A recent opinion poll from Northwestern University outlines the Generation Z – or 16-19 year olds’ attitudes on various issues. One of the most common mistake I see in generational analysis is when single polls or surveys are used to extrapolate generational character traits. Data that are not collected and compared over time say little about generational differences because there is no material to compare it to. Yet readers are often quick to opine. Generationism is nothing new, and complaining about the younger generations has been done since antiquity. But the only way we can know if the difference really is generational and not just a side effect of having teenagers answer surveys, is by comparing to other data.
Of the NU’s respondents respectively 55 % say they are concerned about climate change. Exact comparable population numbers are difficult to find, but in a study published in March last year only 35% of the general population indicated that they felt climate change was an important issue. In a New York Times/CBS News poll from September, however, 42 % saw climate change as an imminent threat. So there might have been a recent jump in the level of urgency in the total population. Does that mean Generation Z is more concerned about climate change than their elders? It seems like it. And they have more stake in the future as well, so no surprises here.
64% of the respondents are worried about getting a job, 60% worry about their family or themselves having enough money and 67% worry about being able to afford college. There are few surprises in these dismal outlooks on the future, and we have written extensively about it here at After the Millennials. Social scientists and statisticians have documented that over the past decade Americans are growing increasingly doubtful that the American Dream will continue to be within reach of the younger generations. Moreover, 61% of the youngest generation is finding the growing income inequality to be directly harmful to their generation. Interestingly, in terms of worry for income inequality in general, 67% of respondents from all age groups said the same in a Gallup poll. There is actually very little difference between the generation when it comes to views on corporate power in America. 64% of Gen Z vs. 60% of the total population believes corporations and banks have too much power in American society. After the recession we have seen a growing resentment towards larger institutions and corporations.
The NU respondents list affordability as the most important factor for college choice. Interestingly, this differs from UCLA’s freshman survey, which finds reputation to be of most importance. Recently President Obama suggested making the first two-years of college free. More specifically it would be free for community colleges only, so it’s not like sky-high tuitions to select Ivy Leagues would be subsidized.
In any case, it seems that some of the worry over cost is subsiding. Compared to 2012, prospective college students polled in 2014 express fewer financial worries on questions on obstacles that weighs in on the decision of whether or not to go to college.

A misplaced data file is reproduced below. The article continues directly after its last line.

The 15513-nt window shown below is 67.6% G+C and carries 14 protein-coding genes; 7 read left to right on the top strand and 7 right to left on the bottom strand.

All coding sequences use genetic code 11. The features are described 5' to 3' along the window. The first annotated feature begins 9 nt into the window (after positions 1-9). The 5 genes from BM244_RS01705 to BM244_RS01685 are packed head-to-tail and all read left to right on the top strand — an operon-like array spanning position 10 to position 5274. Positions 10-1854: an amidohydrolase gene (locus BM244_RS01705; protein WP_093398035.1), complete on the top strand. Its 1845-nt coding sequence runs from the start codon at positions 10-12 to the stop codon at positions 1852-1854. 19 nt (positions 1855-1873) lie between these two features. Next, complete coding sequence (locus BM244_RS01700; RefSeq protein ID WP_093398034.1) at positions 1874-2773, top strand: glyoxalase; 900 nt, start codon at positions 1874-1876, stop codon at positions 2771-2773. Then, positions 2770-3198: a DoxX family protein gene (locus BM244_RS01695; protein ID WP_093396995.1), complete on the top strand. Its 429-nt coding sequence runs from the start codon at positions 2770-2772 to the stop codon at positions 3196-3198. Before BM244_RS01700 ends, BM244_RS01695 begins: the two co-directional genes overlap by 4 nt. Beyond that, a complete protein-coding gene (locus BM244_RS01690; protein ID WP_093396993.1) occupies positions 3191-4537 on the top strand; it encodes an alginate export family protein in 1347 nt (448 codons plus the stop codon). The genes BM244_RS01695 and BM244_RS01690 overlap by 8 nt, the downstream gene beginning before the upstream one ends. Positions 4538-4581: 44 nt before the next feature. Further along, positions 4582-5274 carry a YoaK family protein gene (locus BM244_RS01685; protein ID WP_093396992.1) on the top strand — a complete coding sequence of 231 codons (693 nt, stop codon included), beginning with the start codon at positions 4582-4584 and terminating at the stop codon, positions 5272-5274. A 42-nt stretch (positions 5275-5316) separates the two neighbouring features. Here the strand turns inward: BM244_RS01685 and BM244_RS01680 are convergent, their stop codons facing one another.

Younger generations are more than 10 times more likely to say that parents or teachers are their role models than celebrities and athletes. This fact flies in the face of the common misperception that young people only look up to fame-hoarders like Kim Kardashian. I don’t have any comparable rolemodel analysis from Generation X or Boomers’ youth cohorts, but I am old enough to confess with a level of certainty that few of my friends would have put their own moms above Madonna. And parental closeness is indeed a long trend we have observed or a while. Gen Z is much closer to their Gen X parents than Gen X children were to their Silent/Boomer parents. Maybe we are also seeing a shift in popular culture. Another interesting trend is that YouTube celebrities are more popular than the traditional Hollywood A-list to Gen Z. Sorry Jennifer Lawrence, your audience still loves you, but you should turn on your camcorder more often. And not for dirty pictures!
64% of the respondents indicate that they support a single-payer healthcare system similar to those in European countries and Canada. This is almost twice as many in support than we find for other generations. Kaiser Health poll from last year showed that despite accusations of the young feeling too invincible to need insurance, as many as 76 % felt that they needed the security of having health insurance.
How do we explain this difference? Are Gen Zers a bunch of freeloaders? Not so fast. It’s important to remember that this generation has witnessed one of the major market collapses in history, and they don’t have much faith left that the market is best suited to take care of their own, their parents’ or their grandparents’ health.
We can learn a lot from polls, but the difference, context, depth or valence will be missing if we don’t compare to other data and pre-existing studies. Comparing with other generations and metadata, Generation Z seems to be down to earth, communal and financially realistic.
Image: Wikimedia Commons